No one asked and fewer care, but since I will probably continue to critique, praise and analyze Hall of Fame ballots of others, I may as well make it clear who I would support if I had the franchise. Here would be my guys this year:
Bert Blyleven, Roberto Alomar, Barry Larkin, Edgar Martinez, Tim Raines, Mark McGwire, Alan Trammell and Jeff Bagwell.
The closest calls in terms of guys I excluded: Larry Walker, because I’m still not sure how to weigh his Coors Field days, though I may be convinced to (hypothetically) check yes in the future. Same with Fred McGriff, on whom I have wavered over the years. Indeed, I think I have written posts both for and against his candidacy in the past. Which is something I’m totally proud of.
Ultimately, I don’t believe in the concept of making guys wait because there are others “in front of them” — if they’re worthy, they’re worthy — but at the same time, I have a hard time putting ten guys on the ballot.
Put differently, Hall voting isn’t as easy as it seems.
Hunter Pence was thought to be on his way to retirement after a lackluster 2018 season with the Giants. As he entered his mid-30’s, Pence spent a considerable amount of time on the injured list, playing in 389 out of 648 possible regular season games with the Giants from 2015-18.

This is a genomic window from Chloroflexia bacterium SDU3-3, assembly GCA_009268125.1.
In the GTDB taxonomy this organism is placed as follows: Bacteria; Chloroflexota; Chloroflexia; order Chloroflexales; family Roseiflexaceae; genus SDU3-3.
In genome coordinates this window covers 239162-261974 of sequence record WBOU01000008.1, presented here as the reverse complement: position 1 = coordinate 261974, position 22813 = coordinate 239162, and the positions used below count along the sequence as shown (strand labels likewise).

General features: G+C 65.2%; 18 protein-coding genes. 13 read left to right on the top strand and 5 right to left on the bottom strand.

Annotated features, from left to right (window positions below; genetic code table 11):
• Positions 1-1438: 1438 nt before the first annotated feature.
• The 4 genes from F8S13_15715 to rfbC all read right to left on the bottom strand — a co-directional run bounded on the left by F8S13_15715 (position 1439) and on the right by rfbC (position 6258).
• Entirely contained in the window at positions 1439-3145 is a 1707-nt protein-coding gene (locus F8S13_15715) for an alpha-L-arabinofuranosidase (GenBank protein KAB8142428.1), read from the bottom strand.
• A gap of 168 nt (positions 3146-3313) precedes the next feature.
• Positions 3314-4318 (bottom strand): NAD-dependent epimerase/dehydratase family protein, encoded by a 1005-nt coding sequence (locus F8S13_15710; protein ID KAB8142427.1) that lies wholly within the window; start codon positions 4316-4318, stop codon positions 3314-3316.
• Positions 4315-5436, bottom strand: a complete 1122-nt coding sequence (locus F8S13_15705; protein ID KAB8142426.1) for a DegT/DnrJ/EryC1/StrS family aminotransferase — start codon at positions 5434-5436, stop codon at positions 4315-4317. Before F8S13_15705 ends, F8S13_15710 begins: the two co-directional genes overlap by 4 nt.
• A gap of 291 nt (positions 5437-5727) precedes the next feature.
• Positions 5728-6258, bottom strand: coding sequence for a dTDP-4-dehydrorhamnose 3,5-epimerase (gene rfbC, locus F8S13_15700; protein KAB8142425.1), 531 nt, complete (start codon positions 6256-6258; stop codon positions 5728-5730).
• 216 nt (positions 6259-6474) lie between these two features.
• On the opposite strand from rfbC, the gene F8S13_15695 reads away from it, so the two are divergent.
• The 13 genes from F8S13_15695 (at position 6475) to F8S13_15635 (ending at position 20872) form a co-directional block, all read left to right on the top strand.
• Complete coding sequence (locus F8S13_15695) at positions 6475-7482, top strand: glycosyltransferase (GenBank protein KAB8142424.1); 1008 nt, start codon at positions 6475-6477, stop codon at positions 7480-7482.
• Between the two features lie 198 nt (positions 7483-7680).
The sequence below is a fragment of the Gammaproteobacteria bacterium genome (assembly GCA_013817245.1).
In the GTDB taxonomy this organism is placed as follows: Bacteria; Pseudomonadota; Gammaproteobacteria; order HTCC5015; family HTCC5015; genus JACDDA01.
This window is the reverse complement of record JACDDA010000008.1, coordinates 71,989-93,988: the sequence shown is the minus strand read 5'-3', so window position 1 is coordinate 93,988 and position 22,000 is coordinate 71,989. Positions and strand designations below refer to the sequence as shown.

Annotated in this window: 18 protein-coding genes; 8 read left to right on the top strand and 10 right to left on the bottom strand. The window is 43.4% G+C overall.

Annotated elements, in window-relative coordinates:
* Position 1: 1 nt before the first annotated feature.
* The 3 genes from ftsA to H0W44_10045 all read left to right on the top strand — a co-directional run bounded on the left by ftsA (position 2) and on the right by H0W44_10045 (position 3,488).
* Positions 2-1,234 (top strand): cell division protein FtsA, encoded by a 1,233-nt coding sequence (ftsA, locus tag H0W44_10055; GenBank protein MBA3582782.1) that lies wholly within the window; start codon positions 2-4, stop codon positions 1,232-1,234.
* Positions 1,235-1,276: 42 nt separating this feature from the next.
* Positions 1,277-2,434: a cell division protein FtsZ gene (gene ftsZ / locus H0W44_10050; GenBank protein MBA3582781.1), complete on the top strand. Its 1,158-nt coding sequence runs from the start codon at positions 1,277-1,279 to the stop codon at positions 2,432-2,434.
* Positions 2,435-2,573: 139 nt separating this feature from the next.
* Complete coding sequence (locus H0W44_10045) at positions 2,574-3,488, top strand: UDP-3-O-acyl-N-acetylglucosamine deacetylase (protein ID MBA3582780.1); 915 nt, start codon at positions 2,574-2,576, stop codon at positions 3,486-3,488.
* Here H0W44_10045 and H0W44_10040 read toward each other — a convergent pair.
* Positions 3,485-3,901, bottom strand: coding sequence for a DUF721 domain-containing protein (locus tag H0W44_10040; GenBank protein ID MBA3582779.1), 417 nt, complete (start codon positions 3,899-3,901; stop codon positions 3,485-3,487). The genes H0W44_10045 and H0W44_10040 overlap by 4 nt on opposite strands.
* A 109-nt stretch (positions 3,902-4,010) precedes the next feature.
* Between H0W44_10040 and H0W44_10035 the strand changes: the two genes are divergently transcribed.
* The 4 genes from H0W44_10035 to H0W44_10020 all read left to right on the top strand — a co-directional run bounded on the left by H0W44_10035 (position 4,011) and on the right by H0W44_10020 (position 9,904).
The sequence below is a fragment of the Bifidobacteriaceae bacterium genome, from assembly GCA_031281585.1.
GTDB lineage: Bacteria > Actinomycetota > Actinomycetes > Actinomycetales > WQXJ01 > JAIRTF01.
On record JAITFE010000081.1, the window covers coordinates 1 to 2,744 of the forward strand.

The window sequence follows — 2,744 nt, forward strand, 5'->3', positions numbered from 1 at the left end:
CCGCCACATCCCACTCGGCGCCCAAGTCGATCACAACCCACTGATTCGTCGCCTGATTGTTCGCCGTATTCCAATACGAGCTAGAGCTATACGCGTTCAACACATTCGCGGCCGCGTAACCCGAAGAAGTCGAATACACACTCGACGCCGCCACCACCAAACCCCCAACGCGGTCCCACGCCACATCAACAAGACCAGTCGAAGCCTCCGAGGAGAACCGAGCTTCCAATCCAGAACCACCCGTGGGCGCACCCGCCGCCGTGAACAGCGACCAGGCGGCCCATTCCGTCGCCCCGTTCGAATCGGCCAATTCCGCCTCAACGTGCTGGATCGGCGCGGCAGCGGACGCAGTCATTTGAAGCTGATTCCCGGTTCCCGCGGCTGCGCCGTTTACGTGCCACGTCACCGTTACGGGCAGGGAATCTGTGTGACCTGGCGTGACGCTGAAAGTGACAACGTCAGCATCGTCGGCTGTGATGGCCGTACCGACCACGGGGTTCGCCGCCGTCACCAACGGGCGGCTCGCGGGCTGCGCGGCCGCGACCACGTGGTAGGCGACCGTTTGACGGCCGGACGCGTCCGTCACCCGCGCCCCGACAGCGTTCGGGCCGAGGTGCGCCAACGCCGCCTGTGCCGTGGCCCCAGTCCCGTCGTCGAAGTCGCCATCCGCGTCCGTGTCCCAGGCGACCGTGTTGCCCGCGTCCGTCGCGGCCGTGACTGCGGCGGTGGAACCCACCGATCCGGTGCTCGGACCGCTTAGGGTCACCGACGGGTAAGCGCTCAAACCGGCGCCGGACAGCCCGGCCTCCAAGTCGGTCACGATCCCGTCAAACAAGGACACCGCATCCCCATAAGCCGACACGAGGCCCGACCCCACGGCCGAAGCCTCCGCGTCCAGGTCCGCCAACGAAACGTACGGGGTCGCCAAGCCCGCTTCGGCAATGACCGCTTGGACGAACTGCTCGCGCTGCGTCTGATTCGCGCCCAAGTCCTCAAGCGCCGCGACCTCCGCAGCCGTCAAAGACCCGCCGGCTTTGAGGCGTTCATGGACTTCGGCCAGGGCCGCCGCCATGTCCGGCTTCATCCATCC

Pence, however, kept his career going, inking a minor league deal with the Rangers in February. He performed very well in spring training, earning a spot on the Opening Day roster. Pence hasn’t stopped hitting.
Entering Monday night’s game against the Mariners, Pence was batting .299/.358/.619 with eight home runs and 28 RBI in 109 plate appearances, mostly as a DH. Statcast agrees that Pence has been mashing the ball. He has an average exit velocity of 93.3 MPH this season, which would obliterate his marks in each of the previous four seasons since Statcast became a thing. His career average exit velocity is 89.8 MPH. He has “barreled” the ball 10.4 percent of the time, well above his 6.2 percent average.
What Pence did to a baseball in the seventh inning of Monday’s game, then, shouldn’t come as a surprise.
That’s No. 9 on the year for Pence. Statcast measured it at 449 feet and 108.3 MPH off the bat. Not only is Pence not retired, he may be a lucrative trade chip for the Rangers leading up to the trade deadline at the end of July.